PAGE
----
cracks in early Deagan resonators - Discussions with Dennis
-----Original Message----- From: Dennis Sent: 21 January 2010 To: email@example.com Subject: cracks in early Deagan resonatorsCan you comment on problems (if any) of cracks that run up and slightly above the plugs in old Deagan brass tubes. I assume because the tubes shrank too much in unheated storage during freezing conditions.
Well I personally have little experience with sub-zero conditions for metal - in Australia we just don't have to deal with that type of thing ever - but your explanation does seem a likely one to me. Brass is prone to this type of expansion and contraction - in fact many modern commercial resonators are made from an alloy similar to brass but with more nickel and aluminium and this alloy is actually quite prone to this type of cracking as well. I'm assuming the cracks run vertically yes? What are the plugs made from? If they are a harder metal or of a more solid stock than the tubes then temperature variation olone could cause the cracks. If they are of the sort that are made from thin plate material the same thickness as the tube, then just temperature variation alone is unlikely to be the culprit. In this case I'm not sure, but a possibility might be some moisture accumulating in the bottom of the tube. If a few mm of water - maybe just from condensation - found its way to the bottom of the tube then froze.....?? I'm not sure about that one, it's just a stab in the dark.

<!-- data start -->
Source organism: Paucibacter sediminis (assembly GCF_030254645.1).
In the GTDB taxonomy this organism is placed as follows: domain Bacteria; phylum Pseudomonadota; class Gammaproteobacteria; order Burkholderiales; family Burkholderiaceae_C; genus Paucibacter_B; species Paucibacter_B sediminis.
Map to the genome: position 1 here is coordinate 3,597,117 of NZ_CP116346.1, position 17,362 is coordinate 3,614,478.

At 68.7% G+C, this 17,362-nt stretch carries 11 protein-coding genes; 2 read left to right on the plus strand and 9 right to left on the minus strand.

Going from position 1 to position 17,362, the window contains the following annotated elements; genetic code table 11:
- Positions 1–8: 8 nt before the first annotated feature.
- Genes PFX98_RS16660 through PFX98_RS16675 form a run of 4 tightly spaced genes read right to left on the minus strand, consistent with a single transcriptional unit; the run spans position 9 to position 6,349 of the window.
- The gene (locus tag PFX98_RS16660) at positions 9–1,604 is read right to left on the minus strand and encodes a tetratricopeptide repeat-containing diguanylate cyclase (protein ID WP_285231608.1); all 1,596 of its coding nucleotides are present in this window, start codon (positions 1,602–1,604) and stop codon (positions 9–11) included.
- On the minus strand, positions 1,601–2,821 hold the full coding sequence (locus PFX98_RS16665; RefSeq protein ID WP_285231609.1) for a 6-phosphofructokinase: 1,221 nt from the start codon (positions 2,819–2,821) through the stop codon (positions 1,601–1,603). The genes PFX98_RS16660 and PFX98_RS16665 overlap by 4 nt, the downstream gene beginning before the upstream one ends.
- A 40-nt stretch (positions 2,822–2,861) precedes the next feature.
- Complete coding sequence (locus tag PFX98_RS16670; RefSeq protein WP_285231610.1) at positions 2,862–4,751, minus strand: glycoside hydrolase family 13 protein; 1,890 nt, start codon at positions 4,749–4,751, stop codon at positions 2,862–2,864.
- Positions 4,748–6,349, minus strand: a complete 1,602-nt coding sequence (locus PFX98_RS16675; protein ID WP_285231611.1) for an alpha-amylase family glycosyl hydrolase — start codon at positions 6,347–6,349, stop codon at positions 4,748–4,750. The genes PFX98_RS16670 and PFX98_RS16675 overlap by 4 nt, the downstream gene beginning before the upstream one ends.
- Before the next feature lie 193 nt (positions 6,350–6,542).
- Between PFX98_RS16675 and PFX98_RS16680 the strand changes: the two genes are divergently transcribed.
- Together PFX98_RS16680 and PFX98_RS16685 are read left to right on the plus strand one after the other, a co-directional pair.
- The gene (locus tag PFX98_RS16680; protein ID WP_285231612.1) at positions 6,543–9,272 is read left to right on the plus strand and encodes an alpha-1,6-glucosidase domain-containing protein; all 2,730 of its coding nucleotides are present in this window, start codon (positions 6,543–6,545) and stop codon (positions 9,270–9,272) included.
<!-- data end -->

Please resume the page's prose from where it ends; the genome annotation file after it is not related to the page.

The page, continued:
Regardless - this does not have to be a serious issue. If the cracks actually make holes in the bottom of the tubes - ie the metal is actually split right open - then obviously the resonators will become ineffective as they are no longer sealed. The fix is to simply take them to a boilermaker or somebody with a decent skill in brazing. It would be a fine job, but brazing is the way to go - just run a thin bead into each crack then grind or file it back flush.
In a pinch - if you just want to get them functional again in a hurry, you could even simply fill the cracks by squirting in a little silicone or acrylic sealant. This would actually be a very functional solution although with a lesser degree of permanence.
Hope this helps Dennis
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answers by Jim MCCarthy - 28/02/2008
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